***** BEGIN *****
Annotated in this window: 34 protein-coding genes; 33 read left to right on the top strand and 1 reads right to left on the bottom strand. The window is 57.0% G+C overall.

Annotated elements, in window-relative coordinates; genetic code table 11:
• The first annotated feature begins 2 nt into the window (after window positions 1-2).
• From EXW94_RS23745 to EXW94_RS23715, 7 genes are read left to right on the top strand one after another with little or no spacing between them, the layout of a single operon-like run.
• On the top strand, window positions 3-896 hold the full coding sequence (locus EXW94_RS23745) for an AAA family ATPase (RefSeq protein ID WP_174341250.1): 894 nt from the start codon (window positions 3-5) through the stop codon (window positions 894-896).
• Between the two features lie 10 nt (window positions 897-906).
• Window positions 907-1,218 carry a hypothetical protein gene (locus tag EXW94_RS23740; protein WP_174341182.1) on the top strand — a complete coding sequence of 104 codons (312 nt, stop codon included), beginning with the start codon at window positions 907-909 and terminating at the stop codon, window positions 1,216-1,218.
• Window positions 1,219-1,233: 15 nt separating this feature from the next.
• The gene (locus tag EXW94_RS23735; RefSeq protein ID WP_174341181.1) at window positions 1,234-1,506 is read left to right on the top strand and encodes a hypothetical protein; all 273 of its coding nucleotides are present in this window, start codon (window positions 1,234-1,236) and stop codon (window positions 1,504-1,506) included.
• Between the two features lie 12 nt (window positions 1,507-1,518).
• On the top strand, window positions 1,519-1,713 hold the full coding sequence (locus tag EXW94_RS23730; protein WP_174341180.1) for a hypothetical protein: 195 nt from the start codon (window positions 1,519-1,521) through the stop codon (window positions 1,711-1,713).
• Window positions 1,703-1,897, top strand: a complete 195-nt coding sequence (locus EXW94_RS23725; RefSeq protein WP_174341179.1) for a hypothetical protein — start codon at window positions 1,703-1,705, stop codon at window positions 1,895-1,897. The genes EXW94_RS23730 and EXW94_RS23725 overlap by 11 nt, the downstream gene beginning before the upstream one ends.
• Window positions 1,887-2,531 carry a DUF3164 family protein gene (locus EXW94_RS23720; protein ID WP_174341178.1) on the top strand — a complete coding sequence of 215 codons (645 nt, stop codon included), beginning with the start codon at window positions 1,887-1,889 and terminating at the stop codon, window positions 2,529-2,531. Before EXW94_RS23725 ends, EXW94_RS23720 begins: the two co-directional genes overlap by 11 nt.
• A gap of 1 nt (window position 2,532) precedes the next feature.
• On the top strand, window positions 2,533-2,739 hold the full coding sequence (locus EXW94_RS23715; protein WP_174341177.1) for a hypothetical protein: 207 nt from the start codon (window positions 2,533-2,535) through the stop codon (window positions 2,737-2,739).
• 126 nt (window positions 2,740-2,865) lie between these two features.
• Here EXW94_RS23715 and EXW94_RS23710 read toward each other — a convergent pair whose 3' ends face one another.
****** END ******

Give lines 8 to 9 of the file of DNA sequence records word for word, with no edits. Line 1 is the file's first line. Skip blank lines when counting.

• Window positions 1,219-1,233: 15 nt separating this feature from the next.
• The gene (locus tag EXW94_RS23735; RefSeq protein ID WP_174341181.1) at window positions 1,234-1,506 is read left to right on the top strand and encodes a hypothetical protein; all 273 of its coding nucleotides are present in this window, start codon (window positions 1,234-1,236) and stop codon (window positions 1,504-1,506) included.